There is a quote, commonly (though possibly inaccurately) attributed to Albert Einstein, that goes something like this: "The definition of insanity is doing the same thing over and over again, and expecting different results." That's what this Jazz season is starting to feel like, especially after last night's narrow loss to the Detroit Pistons. True, one variable has changed: Derrick Favors returned from his longer-than-expected injury absence. And he made his presence felt. But the result was the same.
But there is another quote, commonly seen on awful t-shirts from, like, Hot Topic or something, that says, "I don't suffer from insanity. I enjoy every minute of it." So let's go with that one for the moment.
Hey, Derrick Favors is back! And he looked good, if rusty, in the 20 scant minutes he played. Fav-o finished with 14 points on 5-8 shooting, with five rebounds and an assist. Not bad after so many games on the sideline.
Of course, when God opens a door, he closes like three windows, blows off your shutters and freezes your pipes, because Favors' return coincided with another injury, as Raul Neto caught the business end of a Rudy Gobert elbow. Neto left the game with concussion-like symptoms and didn't return. He was officially diagnosed with a concussion after the game, and while the official NBA concussion policy avoids specific timelines, it can take a few days before symptoms run their course.
In the meantime, rather than bumping up Trey Burke's minutes, the Jazz often played the rest of Monday's game without a point guard, letting Rodney Hood, Gordon Hayward, Joe Ingles and even Chris Johnson handle the ball. Burke, for his part, notched six assists, but threw up a goose-egg 0-8 shooting performance. Moreover, he got torched defensively, as Reggie Jackson pretty much ate every Jazz perimeter defender for lunch. It's another one of those trends that hasn't changed as the Jazz continue to trot out the same personnel. Not that it's easy to alter the roster mid-season, or magically make Dante Exum heal faster, but seeing the same flaw over and over can be maddening.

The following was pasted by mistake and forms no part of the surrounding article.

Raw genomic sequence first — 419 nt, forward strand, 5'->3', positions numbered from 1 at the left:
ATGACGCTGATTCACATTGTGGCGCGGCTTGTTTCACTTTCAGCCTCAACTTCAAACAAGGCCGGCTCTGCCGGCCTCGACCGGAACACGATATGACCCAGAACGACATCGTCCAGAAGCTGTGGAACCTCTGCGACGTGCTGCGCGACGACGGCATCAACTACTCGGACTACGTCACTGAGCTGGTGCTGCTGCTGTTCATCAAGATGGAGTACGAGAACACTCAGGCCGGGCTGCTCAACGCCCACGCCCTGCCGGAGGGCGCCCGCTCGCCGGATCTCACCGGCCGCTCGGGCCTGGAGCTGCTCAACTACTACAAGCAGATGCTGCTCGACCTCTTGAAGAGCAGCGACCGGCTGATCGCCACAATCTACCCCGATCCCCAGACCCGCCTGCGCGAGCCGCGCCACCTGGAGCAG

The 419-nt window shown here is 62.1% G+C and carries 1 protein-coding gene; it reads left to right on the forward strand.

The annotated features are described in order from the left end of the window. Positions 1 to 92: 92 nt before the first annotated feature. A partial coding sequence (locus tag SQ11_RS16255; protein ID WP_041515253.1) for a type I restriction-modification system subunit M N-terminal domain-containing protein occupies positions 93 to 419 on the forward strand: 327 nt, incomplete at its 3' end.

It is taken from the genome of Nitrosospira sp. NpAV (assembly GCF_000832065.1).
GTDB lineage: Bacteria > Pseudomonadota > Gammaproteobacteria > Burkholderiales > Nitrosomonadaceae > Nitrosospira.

Speaking of Dante, I can't remember if this was mentioned here before, but earlier this month Red Bull grabbed a brief interview with the young Aussie:
On your team, who's most likely to give up on his New Year's resolution first?
(Fellow Australian) Joe Ingles, because he can't commit to anything.
As the kids say, the proverbial shots have been fired.
Rejoice, my brothers and sisters, for we have FanPosts! We've been over the Gordon Hayward nicknames that jazzyman highlights here, but Combojazz has a more pressing question (that might have a different answer now that he's healthy): Would you trade Derrick Favors?
Derrick Favors is my favorite Jazz player (besides Thelonious Monk). He is demonstrably our best player. However, that doesn't mean much if he's not on the court. If he can't reliably give us 70 games per year, he might be more valuable as a trade asset than as a player.
Also, he has the most trade value compared to anyone else on the team...except Rudy. His contract is a bargain for a high scoring/rebounding/good-at-defending big man, and I'm sure he is highly valued across the league. We could easily get a few good bench players for him, a lottery pick, or with the right package, maybe a blue chipper like Jimmy Butler.
(Extra props for the Thelonious Monk reference.)
Here's an unusual power ranking list, one that attempts to calculate the value of each NBA team's draft picks based on a number of factors. The Jazz rank ninth:
The best part is the bounce right off Drummond's head:
Gordon to Rudy for the SLAM is tonight's @AFCU #InstantRewind ⏪ #DETatUTA https://t.co/M9APprt6zC— Utah Jazz (@utahjazz) January 26, 2016